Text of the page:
Dear Mr. Azrael:
I am a senior citizen living on a fixed income. I purchased a condominium about 15 years ago. I still have a mortgage and pay a condominium fee, which over the years has been steadily increased. In addition, I have paid several assessments over the years.
Now, again, my board of directors has voted for and passed another assessment.
I feel extremely strapped to pay this assessment. I made my position clear to the board and was told that I could pay it off over several months. This, however, still presents a hardship.
Can I be held liable by the board's suggested terms to pay this assessment.
Bill Millen, Pikesville
Dear Mr. Millen:
My heart goes out to elder citizens such as you who have to stretch their fixed incomes to meet ever-increasing condominium dues and assessments.
Unfortunately, you are often at the mercy of your condominium's board of directors.
The condo directors have the responsibility and duty to fix an annual budget that is sufficient to pay all the continuing expenses of the condominium, including a reserve for major repairs and improvements, such as a new roof or redecorating the common areas.
If the reserves are insufficient, the board has the power to assess each unit owner for his or her share of these major expenses.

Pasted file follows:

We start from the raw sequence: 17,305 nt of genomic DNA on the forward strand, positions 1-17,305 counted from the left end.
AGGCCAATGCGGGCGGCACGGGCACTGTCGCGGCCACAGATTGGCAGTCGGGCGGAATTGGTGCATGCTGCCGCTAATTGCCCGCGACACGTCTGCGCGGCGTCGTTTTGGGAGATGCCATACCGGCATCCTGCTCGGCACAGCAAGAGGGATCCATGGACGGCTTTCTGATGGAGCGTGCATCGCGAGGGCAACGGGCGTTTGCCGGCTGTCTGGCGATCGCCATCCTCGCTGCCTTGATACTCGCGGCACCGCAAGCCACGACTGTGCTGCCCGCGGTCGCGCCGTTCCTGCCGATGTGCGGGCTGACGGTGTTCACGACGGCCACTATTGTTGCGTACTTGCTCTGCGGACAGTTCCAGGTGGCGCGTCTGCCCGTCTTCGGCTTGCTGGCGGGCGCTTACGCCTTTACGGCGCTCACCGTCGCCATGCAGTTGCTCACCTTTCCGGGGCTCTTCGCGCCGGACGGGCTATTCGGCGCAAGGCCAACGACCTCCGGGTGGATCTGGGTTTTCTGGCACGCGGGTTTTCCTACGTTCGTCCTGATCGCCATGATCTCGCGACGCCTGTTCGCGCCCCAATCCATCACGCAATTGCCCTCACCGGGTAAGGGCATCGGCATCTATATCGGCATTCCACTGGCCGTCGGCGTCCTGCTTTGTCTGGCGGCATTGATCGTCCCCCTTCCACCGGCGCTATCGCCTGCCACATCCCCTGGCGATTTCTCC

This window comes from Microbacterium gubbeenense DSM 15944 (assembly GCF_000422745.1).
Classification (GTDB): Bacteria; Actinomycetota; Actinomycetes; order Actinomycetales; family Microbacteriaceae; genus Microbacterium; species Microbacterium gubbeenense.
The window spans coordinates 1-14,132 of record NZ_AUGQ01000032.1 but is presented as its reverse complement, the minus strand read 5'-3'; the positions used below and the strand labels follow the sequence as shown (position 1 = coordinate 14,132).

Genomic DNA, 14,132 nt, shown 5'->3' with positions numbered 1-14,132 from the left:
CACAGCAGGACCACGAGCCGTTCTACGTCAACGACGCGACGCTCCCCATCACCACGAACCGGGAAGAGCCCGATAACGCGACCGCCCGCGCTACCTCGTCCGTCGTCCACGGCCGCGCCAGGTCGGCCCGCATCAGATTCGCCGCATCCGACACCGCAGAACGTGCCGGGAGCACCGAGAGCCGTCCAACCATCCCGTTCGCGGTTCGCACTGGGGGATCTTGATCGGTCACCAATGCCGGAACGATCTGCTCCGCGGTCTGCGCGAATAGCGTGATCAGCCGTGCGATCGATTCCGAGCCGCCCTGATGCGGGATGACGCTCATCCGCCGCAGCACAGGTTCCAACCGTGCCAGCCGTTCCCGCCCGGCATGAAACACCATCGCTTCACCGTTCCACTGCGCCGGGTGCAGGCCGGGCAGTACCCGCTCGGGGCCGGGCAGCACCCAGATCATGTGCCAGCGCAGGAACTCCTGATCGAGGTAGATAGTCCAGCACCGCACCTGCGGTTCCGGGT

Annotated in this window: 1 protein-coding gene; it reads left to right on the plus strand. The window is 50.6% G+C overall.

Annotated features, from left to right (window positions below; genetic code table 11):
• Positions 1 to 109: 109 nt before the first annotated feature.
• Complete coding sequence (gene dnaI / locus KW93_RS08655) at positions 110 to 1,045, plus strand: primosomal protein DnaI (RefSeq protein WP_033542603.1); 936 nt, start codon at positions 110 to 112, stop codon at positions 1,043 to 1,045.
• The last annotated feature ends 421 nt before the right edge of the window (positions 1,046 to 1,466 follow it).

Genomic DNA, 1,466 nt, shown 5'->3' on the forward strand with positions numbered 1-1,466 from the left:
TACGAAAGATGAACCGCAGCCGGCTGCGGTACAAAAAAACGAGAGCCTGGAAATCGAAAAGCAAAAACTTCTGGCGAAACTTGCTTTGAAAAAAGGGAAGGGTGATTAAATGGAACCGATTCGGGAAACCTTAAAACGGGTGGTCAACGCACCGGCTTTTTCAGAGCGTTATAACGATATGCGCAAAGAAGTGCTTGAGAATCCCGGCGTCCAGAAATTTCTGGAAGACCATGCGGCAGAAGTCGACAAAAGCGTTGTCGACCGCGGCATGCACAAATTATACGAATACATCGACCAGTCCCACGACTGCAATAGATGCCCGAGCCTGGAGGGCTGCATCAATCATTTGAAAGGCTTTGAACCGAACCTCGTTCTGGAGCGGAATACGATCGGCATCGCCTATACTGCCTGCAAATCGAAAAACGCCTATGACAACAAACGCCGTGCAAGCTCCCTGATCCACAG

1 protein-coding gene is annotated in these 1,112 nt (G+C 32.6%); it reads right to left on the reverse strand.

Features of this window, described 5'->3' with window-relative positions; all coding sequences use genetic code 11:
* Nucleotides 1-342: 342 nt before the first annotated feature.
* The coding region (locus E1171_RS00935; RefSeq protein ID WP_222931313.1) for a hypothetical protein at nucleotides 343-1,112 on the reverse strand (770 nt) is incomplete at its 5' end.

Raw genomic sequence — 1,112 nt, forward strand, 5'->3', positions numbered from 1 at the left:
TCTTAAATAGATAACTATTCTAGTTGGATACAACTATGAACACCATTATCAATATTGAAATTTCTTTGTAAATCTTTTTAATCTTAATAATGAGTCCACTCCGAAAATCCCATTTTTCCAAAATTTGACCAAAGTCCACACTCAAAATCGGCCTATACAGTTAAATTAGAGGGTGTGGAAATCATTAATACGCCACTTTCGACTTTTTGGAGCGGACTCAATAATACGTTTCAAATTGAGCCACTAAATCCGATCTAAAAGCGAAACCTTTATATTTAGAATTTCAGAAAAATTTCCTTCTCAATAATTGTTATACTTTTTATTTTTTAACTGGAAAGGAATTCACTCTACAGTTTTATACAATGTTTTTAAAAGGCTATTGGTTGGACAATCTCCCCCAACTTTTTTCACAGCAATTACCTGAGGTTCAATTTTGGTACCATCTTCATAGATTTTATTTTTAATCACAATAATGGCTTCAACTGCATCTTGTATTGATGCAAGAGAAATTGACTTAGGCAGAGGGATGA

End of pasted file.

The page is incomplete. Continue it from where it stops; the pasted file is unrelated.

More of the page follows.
You objected to the latest assessment, and the board granted a limited concession, allowing you to pay the assessment over several months.
If you and enough other unit owners think the board is extravagant, spending too much money on unnecessary improvements, you can nominate your own candidates to become board members and "vote the big-spending rascals out."
Your condominium declaration and bylaws should explain if there are any limits on the amount or frequency of assessments. The bylaws will also specify how to nominate candidates for board membership.
The more you get involved in your condominium association, the more your financially conservative views will become known and respected.
If senior citizens like you can elect members of Congress, they can certainly elect members of condominium boards who will be more considerate of the limited finances of elder residents.
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